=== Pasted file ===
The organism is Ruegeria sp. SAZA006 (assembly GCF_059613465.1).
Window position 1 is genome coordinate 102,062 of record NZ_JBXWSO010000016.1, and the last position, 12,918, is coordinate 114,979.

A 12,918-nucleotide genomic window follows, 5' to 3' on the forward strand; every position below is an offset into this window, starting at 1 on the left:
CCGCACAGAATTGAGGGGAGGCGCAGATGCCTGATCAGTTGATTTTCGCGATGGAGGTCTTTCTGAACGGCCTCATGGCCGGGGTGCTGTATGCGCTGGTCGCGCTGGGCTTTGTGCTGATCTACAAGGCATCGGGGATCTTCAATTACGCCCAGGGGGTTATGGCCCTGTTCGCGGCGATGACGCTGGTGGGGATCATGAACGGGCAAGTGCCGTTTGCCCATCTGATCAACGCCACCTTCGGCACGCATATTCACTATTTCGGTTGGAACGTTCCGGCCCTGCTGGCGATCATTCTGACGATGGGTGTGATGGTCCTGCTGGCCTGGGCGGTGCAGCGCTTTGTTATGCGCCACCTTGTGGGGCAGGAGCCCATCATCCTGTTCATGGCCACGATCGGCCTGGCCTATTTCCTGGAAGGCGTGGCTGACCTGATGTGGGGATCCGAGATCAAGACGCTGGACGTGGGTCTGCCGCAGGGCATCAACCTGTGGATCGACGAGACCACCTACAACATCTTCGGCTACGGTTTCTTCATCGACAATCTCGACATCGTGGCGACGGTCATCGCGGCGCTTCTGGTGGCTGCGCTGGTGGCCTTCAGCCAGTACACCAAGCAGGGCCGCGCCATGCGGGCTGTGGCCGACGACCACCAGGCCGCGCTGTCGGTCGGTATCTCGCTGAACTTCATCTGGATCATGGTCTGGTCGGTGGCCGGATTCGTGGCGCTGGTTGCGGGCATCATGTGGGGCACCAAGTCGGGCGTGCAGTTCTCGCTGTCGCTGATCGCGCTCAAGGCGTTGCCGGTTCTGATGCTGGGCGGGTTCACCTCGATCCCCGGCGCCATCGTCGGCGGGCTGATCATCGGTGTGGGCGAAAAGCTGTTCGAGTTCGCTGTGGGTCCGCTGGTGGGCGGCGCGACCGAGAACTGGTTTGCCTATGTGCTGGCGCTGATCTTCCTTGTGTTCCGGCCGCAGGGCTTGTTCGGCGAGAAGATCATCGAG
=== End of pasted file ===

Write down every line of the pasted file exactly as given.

The organism is Ruegeria sp. SAZA006 (assembly GCF_059613465.1).
Window position 1 is genome coordinate 102,062 of record NZ_JBXWSO010000016.1, and the last position, 12,918, is coordinate 114,979.

A 12,918-nucleotide genomic window follows, 5' to 3' on the forward strand; every position below is an offset into this window, starting at 1 on the left:
CCGCACAGAATTGAGGGGAGGCGCAGATGCCTGATCAGTTGATTTTCGCGATGGAGGTCTTTCTGAACGGCCTCATGGCCGGGGTGCTGTATGCGCTGGTCGCGCTGGGCTTTGTGCTGATCTACAAGGCATCGGGGATCTTCAATTACGCCCAGGGGGTTATGGCCCTGTTCGCGGCGATGACGCTGGTGGGGATCATGAACGGGCAAGTGCCGTTTGCCCATCTGATCAACGCCACCTTCGGCACGCATATTCACTATTTCGGTTGGAACGTTCCGGCCCTGCTGGCGATCATTCTGACGATGGGTGTGATGGTCCTGCTGGCCTGGGCGGTGCAGCGCTTTGTTATGCGCCACCTTGTGGGGCAGGAGCCCATCATCCTGTTCATGGCCACGATCGGCCTGGCCTATTTCCTGGAAGGCGTGGCTGACCTGATGTGGGGATCCGAGATCAAGACGCTGGACGTGGGTCTGCCGCAGGGCATCAACCTGTGGATCGACGAGACCACCTACAACATCTTCGGCTACGGTTTCTTCATCGACAATCTCGACATCGTGGCGACGGTCATCGCGGCGCTTCTGGTGGCTGCGCTGGTGGCCTTCAGCCAGTACACCAAGCAGGGCCGCGCCATGCGGGCTGTGGCCGACGACCACCAGGCCGCGCTGTCGGTCGGTATCTCGCTGAACTTCATCTGGATCATGGTCTGGTCGGTGGCCGGATTCGTGGCGCTGGTTGCGGGCATCATGTGGGGCACCAAGTCGGGCGTGCAGTTCTCGCTGTCGCTGATCGCGCTCAAGGCGTTGCCGGTTCTGATGCTGGGCGGGTTCACCTCGATCCCCGGCGCCATCGTCGGCGGGCTGATCATCGGTGTGGGCGAAAAGCTGTTCGAGTTCGCTGTGGGTCCGCTGGTGGGCGGCGCGACCGAGAACTGGTTTGCCTATGTGCTGGCGCTGATCTTCCTTGTGTTCCGGCCGCAGGGCTTGTTCGGCGAGAAGATCATCGAG